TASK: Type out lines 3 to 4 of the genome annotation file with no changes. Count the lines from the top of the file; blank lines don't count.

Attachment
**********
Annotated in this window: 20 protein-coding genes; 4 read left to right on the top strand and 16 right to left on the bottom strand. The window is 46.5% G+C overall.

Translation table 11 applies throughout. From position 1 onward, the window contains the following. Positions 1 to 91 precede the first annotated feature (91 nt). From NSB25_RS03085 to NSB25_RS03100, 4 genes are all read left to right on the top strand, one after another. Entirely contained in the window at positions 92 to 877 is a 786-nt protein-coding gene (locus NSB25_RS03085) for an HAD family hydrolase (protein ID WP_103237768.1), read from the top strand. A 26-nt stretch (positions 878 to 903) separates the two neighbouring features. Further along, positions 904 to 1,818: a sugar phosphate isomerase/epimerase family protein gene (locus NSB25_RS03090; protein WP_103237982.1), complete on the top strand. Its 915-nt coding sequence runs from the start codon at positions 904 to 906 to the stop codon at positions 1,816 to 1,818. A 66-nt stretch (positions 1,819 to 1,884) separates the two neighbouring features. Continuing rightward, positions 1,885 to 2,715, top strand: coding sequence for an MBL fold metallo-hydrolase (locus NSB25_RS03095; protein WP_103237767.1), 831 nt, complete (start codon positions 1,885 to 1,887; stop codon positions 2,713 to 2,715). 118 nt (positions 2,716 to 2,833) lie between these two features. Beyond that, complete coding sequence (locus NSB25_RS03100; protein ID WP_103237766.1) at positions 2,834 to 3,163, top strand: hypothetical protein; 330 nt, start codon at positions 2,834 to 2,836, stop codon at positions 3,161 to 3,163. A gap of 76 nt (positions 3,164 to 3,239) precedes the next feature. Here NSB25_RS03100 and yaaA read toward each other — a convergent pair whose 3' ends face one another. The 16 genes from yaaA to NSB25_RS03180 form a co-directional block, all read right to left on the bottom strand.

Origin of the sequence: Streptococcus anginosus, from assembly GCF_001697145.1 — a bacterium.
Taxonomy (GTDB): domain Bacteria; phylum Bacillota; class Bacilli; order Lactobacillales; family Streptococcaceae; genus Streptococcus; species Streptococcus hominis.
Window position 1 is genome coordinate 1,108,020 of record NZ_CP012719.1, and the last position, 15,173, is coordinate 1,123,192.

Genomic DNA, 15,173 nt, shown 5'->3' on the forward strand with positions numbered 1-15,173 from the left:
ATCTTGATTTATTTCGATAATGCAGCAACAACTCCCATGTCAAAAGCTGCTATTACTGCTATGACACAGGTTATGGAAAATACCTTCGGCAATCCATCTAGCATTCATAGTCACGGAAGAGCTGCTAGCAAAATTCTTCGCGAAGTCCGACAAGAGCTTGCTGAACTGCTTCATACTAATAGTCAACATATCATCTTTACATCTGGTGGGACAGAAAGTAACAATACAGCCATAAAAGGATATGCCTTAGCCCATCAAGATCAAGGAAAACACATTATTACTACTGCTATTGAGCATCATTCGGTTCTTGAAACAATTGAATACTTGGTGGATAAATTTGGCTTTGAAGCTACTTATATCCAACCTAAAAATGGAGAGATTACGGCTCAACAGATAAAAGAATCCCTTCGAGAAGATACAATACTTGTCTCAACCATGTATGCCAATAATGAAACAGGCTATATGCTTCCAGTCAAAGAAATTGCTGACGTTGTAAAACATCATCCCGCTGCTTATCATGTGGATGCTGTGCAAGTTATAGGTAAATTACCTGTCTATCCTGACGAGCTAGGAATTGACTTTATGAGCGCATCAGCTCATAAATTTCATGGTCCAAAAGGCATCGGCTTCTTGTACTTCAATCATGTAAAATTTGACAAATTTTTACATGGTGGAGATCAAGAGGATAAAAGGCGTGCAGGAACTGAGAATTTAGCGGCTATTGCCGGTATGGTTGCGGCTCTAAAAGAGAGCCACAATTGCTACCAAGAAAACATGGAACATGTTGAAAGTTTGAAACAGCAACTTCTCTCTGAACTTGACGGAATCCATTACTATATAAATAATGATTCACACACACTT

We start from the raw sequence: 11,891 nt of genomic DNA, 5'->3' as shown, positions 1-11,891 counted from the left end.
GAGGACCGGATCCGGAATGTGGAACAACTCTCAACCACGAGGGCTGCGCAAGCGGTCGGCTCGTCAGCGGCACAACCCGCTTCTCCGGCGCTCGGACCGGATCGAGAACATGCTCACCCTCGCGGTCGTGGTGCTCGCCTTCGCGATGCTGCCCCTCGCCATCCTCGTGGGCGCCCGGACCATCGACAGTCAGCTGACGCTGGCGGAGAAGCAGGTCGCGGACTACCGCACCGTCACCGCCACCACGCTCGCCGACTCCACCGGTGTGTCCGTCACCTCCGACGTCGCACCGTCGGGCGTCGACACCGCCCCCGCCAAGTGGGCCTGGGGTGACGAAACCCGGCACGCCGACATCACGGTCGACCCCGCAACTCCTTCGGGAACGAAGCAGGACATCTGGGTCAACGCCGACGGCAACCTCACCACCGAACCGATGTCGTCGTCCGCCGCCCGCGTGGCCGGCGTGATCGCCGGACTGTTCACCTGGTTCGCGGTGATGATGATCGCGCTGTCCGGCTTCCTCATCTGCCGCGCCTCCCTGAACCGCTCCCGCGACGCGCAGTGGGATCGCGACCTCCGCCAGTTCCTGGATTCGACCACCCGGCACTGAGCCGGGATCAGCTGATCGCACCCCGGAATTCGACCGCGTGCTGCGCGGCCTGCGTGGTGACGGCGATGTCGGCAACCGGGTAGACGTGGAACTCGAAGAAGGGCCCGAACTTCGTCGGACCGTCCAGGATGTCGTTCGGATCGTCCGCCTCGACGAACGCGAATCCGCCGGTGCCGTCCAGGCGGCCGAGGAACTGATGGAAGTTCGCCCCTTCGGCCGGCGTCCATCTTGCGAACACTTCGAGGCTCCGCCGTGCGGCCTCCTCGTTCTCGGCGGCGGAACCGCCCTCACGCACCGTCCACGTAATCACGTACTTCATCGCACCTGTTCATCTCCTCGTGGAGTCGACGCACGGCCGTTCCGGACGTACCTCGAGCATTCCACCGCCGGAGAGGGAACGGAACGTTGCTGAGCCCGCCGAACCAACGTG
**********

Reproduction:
Origin of the sequence: Streptococcus anginosus, from assembly GCF_001697145.1 — a bacterium.
Taxonomy (GTDB): domain Bacteria; phylum Bacillota; class Bacilli; order Lactobacillales; family Streptococcaceae; genus Streptococcus; species Streptococcus hominis.